Thursday, May 15, 2008

Is India in the ring of fire?


I was just plotting the biggest natural disasters of this decade in the order of number of deaths and a big pattern starts to emerge – it looks like India is in the center of everything. And 3 of these events (Tsunami, Myanmar Cyclone and Kashmir Earthquake) would go into the world’s all-time records in death – An ugly record. And it is not the traditional floods and famines of earlier centuries that took the big lives. The new events - Tsunami, Earthquakes and a lot of factors seem to be pretty new to the subcontinent. I didn’t plot many other relatively smaller events like the historic rainfalls in Mumbai and Bangalore and Chennai that occurred in the middle of this decade and if we started plotting them soon we will fill up the entire space. Maybe all these events are just a coincidence – but as a nation how prepared are we to tackle such big challenges particularly in the wake of what climatic changes and geological plate movements can bring to us.

Gujarat 2001 is in my plot and 1993 is recent in the geological terms J. Deccan plateau historically is one of the stablest regions and I learnt somewhere that it was one of the safest region in terms of Earthquakes (I don’t have any links to backup this hypothesis). So, in our ancient history we didn’t have that much mention of earthquakes. But, the plate below the Deccan (whose pushing into Asian plate gave rise to the Himalayas and also altered the course of three pre-Himalayan rivers from Manasarovar region -  Indus, Brahmaputra and Sutlej) is currently unstable as Himalayas have reached the certain level and it cannot tolerate the Deccan pushing it any more J. So, this plate movement is leading to a lot of things along the fault lines and the Indian ocean Tsunami, Kashmir Earthquake and the quakes in the boundary of Deccan (Bhuj and Lattur). So, we are in for far more disastrous earthquakes. And the climatic changes (due to Global warming or otherwise) could screw up the monsoons big deal. It might be interesting to point out the Sahara desert was not a desert a few thousand years ago, before the monsoon that was bringing it rain changed course. So, if our monsoon changes course there might be different cyclonic patterns and things like Burmese Cyclone or historic rainfalls in rest of India have to be prepared for.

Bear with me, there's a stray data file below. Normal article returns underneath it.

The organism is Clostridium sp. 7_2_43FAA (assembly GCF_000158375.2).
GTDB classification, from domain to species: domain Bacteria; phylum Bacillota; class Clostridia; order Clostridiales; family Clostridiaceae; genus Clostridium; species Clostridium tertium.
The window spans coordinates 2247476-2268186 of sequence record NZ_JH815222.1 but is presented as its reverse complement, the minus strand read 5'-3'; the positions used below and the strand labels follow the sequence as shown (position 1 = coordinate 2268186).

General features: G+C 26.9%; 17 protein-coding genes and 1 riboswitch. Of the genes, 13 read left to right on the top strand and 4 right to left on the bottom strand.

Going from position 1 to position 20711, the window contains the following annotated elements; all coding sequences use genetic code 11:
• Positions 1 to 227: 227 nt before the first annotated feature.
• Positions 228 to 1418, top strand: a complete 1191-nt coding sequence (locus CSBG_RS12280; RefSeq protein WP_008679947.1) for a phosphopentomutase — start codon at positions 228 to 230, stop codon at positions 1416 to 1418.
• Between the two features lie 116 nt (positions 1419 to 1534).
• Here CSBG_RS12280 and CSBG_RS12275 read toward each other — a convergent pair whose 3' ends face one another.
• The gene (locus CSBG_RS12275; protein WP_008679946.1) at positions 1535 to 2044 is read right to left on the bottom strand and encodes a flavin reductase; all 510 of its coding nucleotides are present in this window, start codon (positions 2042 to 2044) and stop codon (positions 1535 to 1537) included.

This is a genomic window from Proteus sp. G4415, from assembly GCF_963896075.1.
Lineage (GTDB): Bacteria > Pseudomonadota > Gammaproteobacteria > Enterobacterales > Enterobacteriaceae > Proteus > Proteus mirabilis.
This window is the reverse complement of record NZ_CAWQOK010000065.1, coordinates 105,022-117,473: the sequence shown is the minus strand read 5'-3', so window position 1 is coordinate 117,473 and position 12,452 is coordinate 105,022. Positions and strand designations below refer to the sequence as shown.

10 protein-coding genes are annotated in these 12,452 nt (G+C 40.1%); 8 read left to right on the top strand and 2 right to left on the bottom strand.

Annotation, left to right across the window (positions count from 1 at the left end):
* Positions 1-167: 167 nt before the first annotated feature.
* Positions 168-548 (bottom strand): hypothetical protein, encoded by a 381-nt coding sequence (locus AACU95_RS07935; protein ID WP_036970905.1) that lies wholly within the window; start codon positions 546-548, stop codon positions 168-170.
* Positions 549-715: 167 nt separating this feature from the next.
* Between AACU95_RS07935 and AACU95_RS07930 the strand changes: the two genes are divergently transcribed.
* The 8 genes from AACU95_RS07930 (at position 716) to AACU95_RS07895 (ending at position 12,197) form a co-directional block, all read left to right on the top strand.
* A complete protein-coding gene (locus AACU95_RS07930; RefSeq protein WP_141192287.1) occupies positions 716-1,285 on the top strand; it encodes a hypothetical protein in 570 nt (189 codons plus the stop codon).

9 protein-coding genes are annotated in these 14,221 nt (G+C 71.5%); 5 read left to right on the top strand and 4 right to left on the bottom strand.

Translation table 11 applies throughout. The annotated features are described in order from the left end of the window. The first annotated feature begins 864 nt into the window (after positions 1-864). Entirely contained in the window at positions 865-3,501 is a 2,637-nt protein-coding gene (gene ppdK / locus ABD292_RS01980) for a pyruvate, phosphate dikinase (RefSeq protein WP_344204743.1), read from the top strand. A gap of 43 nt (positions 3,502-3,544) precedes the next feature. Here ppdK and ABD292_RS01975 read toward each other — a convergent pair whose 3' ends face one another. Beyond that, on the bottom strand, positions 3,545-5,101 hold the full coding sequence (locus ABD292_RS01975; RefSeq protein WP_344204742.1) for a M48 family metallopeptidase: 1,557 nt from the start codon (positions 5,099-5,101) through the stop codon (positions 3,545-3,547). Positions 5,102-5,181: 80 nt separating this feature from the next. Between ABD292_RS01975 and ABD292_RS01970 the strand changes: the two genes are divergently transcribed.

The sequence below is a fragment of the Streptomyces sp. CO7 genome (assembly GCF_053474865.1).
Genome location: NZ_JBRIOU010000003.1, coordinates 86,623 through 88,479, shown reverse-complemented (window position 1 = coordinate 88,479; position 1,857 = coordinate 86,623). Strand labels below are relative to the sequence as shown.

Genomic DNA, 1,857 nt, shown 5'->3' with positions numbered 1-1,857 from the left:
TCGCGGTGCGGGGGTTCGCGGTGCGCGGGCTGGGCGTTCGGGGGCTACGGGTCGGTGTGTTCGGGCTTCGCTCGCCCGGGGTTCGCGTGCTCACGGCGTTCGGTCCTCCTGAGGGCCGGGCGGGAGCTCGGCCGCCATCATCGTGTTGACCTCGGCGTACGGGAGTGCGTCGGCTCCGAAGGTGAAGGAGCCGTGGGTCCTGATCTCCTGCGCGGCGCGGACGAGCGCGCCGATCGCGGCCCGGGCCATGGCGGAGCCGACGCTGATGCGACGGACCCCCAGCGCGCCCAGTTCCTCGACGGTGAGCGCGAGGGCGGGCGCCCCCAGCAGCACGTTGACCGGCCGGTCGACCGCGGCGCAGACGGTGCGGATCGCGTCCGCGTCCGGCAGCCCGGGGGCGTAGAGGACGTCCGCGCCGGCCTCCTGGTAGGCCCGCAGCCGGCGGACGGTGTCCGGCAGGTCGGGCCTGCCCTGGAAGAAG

You can start looking from here:

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